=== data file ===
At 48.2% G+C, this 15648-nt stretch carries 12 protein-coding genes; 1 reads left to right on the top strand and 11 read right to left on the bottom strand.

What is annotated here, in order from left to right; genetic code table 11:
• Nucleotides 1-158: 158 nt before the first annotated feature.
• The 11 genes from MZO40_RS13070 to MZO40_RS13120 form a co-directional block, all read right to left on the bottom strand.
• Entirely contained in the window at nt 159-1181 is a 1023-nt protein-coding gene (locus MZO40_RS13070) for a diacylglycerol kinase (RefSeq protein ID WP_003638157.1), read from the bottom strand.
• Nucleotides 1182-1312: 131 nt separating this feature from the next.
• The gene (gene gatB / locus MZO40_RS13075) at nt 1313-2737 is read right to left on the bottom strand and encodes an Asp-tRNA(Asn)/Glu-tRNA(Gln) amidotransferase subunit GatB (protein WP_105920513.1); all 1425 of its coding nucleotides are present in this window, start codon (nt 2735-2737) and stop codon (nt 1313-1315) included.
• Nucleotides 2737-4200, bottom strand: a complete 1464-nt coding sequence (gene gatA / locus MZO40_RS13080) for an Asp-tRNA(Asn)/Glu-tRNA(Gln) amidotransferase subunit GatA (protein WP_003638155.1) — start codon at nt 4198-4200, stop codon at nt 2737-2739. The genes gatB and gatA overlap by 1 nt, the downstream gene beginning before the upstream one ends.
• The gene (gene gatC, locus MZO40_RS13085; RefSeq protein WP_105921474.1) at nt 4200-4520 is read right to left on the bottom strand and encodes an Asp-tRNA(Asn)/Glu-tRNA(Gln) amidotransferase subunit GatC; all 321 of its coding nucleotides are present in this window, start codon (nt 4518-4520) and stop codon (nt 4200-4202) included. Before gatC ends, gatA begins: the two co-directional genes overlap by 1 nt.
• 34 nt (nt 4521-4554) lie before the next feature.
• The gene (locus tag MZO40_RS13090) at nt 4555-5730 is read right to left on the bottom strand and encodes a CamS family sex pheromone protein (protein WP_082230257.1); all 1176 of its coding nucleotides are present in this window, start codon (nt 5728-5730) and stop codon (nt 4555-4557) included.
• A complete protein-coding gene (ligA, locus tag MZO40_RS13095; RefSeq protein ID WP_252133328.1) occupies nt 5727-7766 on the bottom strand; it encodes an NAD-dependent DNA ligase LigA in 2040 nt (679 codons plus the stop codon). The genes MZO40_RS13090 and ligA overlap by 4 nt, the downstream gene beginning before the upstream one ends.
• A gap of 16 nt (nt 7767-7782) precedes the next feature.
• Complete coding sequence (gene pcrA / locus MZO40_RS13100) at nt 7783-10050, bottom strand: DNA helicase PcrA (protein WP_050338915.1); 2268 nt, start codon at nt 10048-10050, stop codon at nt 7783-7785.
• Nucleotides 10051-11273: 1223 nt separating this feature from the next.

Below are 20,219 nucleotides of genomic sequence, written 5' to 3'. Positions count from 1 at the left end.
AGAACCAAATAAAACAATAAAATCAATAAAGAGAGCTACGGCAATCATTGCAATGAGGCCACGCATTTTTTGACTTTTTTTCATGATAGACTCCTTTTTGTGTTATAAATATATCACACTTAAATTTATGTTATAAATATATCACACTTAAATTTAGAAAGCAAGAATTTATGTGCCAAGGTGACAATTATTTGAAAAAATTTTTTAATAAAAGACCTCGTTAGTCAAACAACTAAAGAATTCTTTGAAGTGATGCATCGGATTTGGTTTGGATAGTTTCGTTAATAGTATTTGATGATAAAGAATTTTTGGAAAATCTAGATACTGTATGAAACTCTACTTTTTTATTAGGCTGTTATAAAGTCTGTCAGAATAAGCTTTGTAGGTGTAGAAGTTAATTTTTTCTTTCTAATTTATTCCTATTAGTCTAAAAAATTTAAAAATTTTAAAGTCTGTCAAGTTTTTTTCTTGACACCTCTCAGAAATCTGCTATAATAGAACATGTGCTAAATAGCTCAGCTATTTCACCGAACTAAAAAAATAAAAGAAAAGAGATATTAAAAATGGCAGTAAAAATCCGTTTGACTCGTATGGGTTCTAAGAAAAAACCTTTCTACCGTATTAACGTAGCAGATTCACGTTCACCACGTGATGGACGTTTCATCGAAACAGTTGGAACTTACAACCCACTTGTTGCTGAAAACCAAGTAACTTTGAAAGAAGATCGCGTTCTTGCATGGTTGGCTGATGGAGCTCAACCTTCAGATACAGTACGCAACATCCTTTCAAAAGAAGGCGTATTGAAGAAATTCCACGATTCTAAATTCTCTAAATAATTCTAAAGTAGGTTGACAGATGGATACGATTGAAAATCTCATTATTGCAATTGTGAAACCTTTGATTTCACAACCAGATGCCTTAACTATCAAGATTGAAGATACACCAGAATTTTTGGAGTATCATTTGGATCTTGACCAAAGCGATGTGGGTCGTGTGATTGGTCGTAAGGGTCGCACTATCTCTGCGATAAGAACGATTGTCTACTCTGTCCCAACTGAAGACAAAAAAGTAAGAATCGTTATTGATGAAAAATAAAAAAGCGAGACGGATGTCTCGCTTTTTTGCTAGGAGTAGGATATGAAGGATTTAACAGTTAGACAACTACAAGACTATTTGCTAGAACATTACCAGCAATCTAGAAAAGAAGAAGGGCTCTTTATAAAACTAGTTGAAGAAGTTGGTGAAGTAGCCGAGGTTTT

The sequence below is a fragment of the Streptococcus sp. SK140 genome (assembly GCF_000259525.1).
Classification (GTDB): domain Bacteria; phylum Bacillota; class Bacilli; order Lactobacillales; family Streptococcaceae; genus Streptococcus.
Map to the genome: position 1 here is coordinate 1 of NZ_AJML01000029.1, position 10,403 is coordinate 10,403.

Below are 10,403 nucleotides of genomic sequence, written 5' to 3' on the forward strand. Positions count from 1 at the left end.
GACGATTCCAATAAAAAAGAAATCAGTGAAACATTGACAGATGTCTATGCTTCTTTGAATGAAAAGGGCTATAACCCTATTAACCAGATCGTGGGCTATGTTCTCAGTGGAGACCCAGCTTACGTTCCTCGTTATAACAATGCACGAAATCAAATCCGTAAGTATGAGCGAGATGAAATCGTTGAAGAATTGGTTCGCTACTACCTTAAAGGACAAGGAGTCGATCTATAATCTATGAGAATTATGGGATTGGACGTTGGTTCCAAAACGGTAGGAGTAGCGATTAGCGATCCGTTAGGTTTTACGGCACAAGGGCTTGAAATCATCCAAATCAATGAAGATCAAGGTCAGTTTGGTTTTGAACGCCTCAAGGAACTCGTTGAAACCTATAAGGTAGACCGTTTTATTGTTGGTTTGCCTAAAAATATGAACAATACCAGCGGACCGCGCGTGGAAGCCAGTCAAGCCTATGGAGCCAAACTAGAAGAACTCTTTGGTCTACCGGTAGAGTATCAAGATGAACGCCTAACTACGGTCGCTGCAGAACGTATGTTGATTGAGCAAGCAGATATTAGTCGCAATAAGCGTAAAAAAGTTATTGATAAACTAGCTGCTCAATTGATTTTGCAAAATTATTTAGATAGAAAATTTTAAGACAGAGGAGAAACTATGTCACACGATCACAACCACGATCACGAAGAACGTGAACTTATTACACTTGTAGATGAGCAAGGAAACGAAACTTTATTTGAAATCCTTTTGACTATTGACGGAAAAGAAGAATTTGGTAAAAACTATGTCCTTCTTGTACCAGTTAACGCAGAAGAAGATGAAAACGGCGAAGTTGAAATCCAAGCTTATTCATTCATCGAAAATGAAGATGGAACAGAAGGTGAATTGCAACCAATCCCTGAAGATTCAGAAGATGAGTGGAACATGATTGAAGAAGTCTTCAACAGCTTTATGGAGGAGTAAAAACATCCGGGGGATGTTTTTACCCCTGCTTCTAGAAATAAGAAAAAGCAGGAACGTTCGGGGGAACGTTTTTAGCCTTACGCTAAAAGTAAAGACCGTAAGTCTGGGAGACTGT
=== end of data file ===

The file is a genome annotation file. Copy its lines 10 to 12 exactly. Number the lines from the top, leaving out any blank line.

• 34 nt (nt 4521-4554) lie before the next feature.
• The gene (locus tag MZO40_RS13090) at nt 4555-5730 is read right to left on the bottom strand and encodes a CamS family sex pheromone protein (protein WP_082230257.1); all 1176 of its coding nucleotides are present in this window, start codon (nt 5728-5730) and stop codon (nt 4555-4557) included.
• A complete protein-coding gene (ligA, locus tag MZO40_RS13095; RefSeq protein ID WP_252133328.1) occupies nt 5727-7766 on the bottom strand; it encodes an NAD-dependent DNA ligase LigA in 2040 nt (679 codons plus the stop codon). The genes MZO40_RS13090 and ligA overlap by 4 nt, the downstream gene beginning before the upstream one ends.